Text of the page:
Knowing When It's Time to Leave

From September 2014 to March 2015, I wore yoga pants every day to the office where I worked with 18 other people. The same pair of yoga pants. Every. Day. You know how they say to dress for the job you want? The job I wanted was one in which I sat at home in my yoga pants, writing. But I don't think that's what the person dispensing that advice had in mind. In the hierarchy of professional clothing, I wasn't even dressing for the job I had. I was unhappy in my professional life and couldn't be bothered to button anything. I had also gained some weight, and in the feast-or-famine cycle that had been my life for the last several years, I was broke and couldn't afford to buy new, appropriately-fitted clothing for the job I didn't want to have in the first place.

I come from a tribe of women who have put up with a lot of crap. We're pacifiers, the ones who say, "It's okay," when it really might not be from moment to moment. It's a knee-jerk reaction/instinct/survival mechanism, because God forbid anything not be okay. We are not dishonest. We truly believe that it is okay. Until it's not. We are a pretty damn positive lot, considering all we've been through. Adaptable. That's what I say in interviews when the interviewer asks for my greatest strength. One interviewer informed me that, according to a list of personality types, I am known as The Peacemaker. The trouble with Peacemakers is that sometimes we tolerate mistreatment longer than we should, or get trapped in a cycle of complacency, like I did.

On paper, I might not have looked so complacent. I was enrolled in a two-year novel writing program; I was writing for a local blog, pursuing unpaid writing just so I wouldn't feel defined by the 40 hours per week I spent being in a place I knew I shouldn't be, a place that no longer held a future for me (and even if it did offer me one, I knew I wouldn't want it). But 40 hours per week, 2,080 hours per year, is a hell of lot of time to feel unfulfilled and in the wrong place, knowing you're missing out on something that would have so much more personal significance for you. And then there's the toll that my unhappiness took on those around me. When my husband--the most chill, most difficult-to-ruffle person--told me that my after-hours complaints about work were stuck on repeat, I became even more determined to make a change. I began, as I always do, by turning to books. Specifically, Breakdown, Breakthrough: The Professional Woman's Guide to Claiming a Life of Passion, Power, and Purpose by Kathy Caprino and The Energy of Money: A Spiritual Guide to Financial and Personal Fulfillment by Maria Nemeth. I've passed along my underlined copies to people I love so I can't give you specific quotes that impacted my perspective. But I do know that they both helped me to see that not only is writing my passion, it is my greatest skill. And recognizing it as a skill helped me legitimize my decision to pursue it as a career.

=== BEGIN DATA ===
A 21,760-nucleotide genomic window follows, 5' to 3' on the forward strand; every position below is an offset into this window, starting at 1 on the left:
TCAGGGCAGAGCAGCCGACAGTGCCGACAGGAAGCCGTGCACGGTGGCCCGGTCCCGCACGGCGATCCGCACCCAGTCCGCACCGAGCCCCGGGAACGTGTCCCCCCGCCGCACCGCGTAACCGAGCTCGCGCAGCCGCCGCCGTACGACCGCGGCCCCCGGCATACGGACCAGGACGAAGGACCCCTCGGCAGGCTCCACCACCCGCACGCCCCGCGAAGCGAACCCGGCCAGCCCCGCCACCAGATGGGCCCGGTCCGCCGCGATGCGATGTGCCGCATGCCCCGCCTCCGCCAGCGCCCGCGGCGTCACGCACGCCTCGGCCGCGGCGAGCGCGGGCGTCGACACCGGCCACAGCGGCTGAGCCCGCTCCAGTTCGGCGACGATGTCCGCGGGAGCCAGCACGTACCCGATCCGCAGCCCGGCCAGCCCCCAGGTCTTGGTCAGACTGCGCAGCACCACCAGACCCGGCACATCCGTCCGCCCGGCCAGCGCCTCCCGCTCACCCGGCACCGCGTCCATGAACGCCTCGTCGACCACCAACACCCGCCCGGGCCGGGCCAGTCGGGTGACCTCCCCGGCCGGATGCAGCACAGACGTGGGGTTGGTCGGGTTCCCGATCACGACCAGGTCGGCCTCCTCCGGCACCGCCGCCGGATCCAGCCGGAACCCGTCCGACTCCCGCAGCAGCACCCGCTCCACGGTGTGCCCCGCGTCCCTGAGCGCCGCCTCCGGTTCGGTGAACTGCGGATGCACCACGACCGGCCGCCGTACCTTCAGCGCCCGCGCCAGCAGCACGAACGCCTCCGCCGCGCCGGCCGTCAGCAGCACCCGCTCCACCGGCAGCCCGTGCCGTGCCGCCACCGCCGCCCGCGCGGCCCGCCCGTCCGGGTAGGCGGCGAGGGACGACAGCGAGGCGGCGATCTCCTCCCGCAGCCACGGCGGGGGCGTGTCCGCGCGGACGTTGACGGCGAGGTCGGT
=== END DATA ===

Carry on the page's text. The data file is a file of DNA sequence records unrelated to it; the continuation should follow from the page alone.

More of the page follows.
I felt guilty about the fact that, on the surface, my job seemed great. It was related to my field of study. The pay was okay, the benefits were sweet: 5 paid weeks off per year, health insurance, and $2,000 worth of education benefits per year, which were paying for my novel writing program. And if I'd had children or ageing parents to support, I might never have left. But I'd just turned 30 and saw a window of escape. And I leapt. Without savings, without writing jobs lined up, and with a $2,000 segment of the novel writing program left to pay for. Because that's when I put a monetary value on my mental health: $2,000. I could not wait another 4 or 12 months. I had to get out. 

Two months later, I'm here to tell you that I survived, and that I am happy. It is a different kind of struggle, no longer a struggle with the self but one of time and money. But that was a trade I was willing to make. And, yes, I spend a lot of time worrying about how to afford new tires or contacts now that I've cut back my hours at one part-time job to make more time for paid writing gigs, some of which don't pay until 30 days after publication. But I also spend a lot of time doing things that give me immense joy. 

Having some flexibility in my work hours means that in the afternoon I can drop by a friend's house for tea and emotional nourishment, go to the library to check out a book (you know they're free, right?) for an article I'm writing, practice yoga at home, or edit the anthology for the Tupelo Press Teen Writing Center. One day I came home with a whole stack of free books someone gave me to read because I'd been assigned to write about their authors, and was in complete nerd heaven. I interviewed each author and even got to ask one of them the legitimate question: "What is Colin Firth like in person?" ("Darcy incarnate," was her answer.) 

And I now feel I have the capacity for more gratitude. Like the maintenance light coming on in my car, because it meant I got to catch a ride with my husband. Like the fact that I have to leave my part-time office downtown every two hours to move my car, which means I get to step outside and enjoy some sunshine. Before I gave notice at my full-time job, I ground my teeth in my sleep and agonized over the decision to leave. But, from this side of the window, I can tell you I've never regretted leaving.